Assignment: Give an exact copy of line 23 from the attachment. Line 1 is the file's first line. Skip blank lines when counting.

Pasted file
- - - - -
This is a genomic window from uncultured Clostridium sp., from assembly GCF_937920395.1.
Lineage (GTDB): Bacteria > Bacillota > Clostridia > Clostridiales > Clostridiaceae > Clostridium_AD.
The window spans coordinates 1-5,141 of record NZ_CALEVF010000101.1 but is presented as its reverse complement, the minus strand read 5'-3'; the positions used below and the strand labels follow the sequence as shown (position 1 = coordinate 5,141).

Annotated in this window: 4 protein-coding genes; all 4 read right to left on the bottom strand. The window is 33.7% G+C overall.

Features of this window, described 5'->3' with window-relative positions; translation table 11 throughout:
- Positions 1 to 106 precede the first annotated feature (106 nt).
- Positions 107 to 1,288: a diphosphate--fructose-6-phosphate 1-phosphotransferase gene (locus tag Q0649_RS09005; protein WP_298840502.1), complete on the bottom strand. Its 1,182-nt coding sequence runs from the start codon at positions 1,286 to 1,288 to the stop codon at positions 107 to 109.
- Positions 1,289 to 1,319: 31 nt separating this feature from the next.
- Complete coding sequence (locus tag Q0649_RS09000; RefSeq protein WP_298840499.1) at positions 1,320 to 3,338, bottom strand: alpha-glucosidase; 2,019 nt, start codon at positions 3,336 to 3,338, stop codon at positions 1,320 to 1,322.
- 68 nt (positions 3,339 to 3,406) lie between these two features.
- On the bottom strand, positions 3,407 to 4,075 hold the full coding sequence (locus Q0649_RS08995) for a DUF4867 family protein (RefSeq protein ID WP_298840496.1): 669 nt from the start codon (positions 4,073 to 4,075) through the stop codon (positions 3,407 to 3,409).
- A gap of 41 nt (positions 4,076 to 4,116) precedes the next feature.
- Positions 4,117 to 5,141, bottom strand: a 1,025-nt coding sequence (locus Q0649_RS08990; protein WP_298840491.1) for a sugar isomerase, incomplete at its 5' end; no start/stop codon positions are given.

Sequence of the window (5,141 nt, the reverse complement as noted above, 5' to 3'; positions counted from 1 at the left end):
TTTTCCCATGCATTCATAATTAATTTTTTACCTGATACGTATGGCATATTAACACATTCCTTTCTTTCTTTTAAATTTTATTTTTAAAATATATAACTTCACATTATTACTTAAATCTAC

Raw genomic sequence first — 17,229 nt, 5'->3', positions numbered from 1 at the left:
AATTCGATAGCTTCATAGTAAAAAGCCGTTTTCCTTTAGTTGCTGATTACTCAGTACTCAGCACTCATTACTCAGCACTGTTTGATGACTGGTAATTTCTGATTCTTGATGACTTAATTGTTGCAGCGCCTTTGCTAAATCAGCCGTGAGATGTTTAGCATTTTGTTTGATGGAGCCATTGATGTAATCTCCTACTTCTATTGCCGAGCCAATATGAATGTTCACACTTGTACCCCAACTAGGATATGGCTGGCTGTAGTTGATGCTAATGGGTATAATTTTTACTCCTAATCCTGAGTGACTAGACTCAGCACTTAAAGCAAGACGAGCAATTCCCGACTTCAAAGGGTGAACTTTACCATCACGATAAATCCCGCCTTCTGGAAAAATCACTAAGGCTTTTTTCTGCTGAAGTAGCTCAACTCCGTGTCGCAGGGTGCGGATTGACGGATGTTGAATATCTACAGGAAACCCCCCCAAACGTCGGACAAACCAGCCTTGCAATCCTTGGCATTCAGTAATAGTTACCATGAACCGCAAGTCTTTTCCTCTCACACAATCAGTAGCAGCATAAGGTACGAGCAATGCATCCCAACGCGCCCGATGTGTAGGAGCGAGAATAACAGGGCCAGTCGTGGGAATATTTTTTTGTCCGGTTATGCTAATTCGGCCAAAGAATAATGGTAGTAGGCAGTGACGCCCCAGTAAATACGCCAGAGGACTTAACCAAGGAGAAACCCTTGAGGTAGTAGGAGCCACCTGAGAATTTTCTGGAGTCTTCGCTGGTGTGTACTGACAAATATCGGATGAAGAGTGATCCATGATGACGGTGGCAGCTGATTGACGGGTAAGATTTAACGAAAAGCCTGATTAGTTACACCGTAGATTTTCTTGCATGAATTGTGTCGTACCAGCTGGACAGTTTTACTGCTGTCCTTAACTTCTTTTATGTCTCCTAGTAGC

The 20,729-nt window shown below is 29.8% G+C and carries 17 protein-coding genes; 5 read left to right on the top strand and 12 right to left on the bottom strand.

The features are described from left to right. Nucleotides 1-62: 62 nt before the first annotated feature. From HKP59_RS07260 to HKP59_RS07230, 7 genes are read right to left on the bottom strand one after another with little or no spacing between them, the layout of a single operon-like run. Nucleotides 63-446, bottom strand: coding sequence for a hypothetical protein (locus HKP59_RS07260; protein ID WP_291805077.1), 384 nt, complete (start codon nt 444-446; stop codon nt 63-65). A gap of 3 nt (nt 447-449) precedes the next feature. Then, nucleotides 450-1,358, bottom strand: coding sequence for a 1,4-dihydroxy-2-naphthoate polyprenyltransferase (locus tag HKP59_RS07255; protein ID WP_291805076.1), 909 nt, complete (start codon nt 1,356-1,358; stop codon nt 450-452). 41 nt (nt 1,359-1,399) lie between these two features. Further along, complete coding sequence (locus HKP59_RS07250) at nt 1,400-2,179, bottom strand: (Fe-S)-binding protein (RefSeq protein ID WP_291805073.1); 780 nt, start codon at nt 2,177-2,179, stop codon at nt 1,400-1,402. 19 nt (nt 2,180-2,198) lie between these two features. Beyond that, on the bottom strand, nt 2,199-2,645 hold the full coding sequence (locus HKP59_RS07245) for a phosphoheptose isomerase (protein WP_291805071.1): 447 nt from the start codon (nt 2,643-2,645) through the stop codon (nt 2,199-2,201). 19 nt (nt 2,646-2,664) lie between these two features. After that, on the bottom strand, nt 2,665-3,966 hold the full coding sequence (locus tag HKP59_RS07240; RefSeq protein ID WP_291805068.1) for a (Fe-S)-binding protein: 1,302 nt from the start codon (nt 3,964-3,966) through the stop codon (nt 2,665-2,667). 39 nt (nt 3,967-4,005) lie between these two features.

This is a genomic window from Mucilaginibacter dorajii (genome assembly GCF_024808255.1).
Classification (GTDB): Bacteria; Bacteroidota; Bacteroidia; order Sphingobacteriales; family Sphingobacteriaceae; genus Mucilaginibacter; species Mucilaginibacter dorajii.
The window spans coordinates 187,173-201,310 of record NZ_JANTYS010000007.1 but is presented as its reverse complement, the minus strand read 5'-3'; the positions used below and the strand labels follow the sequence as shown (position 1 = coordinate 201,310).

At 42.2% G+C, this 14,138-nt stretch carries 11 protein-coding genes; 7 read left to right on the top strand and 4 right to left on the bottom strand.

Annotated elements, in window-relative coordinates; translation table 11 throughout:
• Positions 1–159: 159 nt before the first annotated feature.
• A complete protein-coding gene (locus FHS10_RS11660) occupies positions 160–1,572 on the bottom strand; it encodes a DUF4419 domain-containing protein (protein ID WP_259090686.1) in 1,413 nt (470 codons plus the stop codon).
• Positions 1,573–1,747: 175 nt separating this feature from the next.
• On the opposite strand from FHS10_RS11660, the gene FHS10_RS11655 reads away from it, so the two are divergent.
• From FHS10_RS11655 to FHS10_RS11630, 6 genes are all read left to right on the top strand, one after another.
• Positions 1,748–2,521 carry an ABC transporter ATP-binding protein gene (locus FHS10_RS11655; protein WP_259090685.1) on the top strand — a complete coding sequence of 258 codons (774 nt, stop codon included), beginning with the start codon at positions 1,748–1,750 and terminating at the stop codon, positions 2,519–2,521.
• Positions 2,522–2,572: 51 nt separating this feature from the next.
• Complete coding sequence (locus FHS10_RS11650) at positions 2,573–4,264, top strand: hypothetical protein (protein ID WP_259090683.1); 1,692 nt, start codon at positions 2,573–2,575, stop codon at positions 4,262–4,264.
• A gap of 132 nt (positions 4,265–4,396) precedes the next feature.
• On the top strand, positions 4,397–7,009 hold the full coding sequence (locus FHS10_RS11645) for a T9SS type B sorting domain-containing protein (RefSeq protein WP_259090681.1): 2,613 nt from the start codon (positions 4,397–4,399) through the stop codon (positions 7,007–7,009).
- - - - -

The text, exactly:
At 42.2% G+C, this 14,138-nt stretch carries 11 protein-coding genes; 7 read left to right on the top strand and 4 right to left on the bottom strand.